How To Know If You Have An ACL Tear

Dr. James - Orthopaedic Surgeon in Singapore

Medically reviewed by Dr. James Tan

If you play some sports like football, basketball, tennis, or volleyball, chances are that you or someone you know has experienced an ACL injury, in this guide, we share how to know if you have an ACL tear injury. An Anterior Cruciate Ligament (ACL) injury is an injury of the knee that young athletes and middle-aged people usually experience. It can be a painful condition that can make even normal walking and doing daily activities and tasks quite challenging. To understand what an ACL injury is and its treatment options, it is important first to understand how your knees work and what happens when you have an ACL tear.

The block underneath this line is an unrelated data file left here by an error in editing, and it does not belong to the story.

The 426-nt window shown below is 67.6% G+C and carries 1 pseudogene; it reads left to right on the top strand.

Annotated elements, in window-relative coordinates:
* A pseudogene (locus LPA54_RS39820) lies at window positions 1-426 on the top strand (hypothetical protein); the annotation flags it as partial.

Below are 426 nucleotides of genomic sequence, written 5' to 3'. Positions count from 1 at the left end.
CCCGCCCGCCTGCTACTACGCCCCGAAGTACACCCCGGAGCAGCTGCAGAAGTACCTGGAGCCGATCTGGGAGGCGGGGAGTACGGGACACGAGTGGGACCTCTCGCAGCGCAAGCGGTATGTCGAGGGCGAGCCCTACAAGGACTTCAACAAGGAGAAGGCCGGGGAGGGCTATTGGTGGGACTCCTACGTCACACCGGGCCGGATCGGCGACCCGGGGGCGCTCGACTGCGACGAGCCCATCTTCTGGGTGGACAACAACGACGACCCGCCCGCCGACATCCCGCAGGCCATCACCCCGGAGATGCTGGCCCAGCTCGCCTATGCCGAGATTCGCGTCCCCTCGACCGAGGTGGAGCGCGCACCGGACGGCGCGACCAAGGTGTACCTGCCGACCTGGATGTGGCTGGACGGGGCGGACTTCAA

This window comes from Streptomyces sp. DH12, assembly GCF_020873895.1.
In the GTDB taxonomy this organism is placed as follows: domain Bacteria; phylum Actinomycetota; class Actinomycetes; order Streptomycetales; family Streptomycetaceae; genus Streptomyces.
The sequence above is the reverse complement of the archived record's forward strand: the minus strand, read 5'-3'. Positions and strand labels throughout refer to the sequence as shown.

Brief Anatomy of the Knee

Your knee comprises a joint where three types of bones meet: the thigh bone, the shin bone, and the kneecap. The kneecap is at the front of the joint and offers protection to the joint. The bones in the knee are connected with each other through ligaments. Ligaments help in stabilising the knee and holding its bones together. There are two main types of ligaments in the knee joint:

  • Cruciate Ligaments—The Cruciate ligaments comprise the anterior cruciate ligament (ACL) and the posterior cruciate ligament (PCL). The ACL is at the front of the knee joint, and the PCL is at the back. The ACL provides rotational stability to the knee and prevents the shin bone from sliding in front of the thigh bone. On the other hand, the PCL prevents the shin bone from moving backwards too far.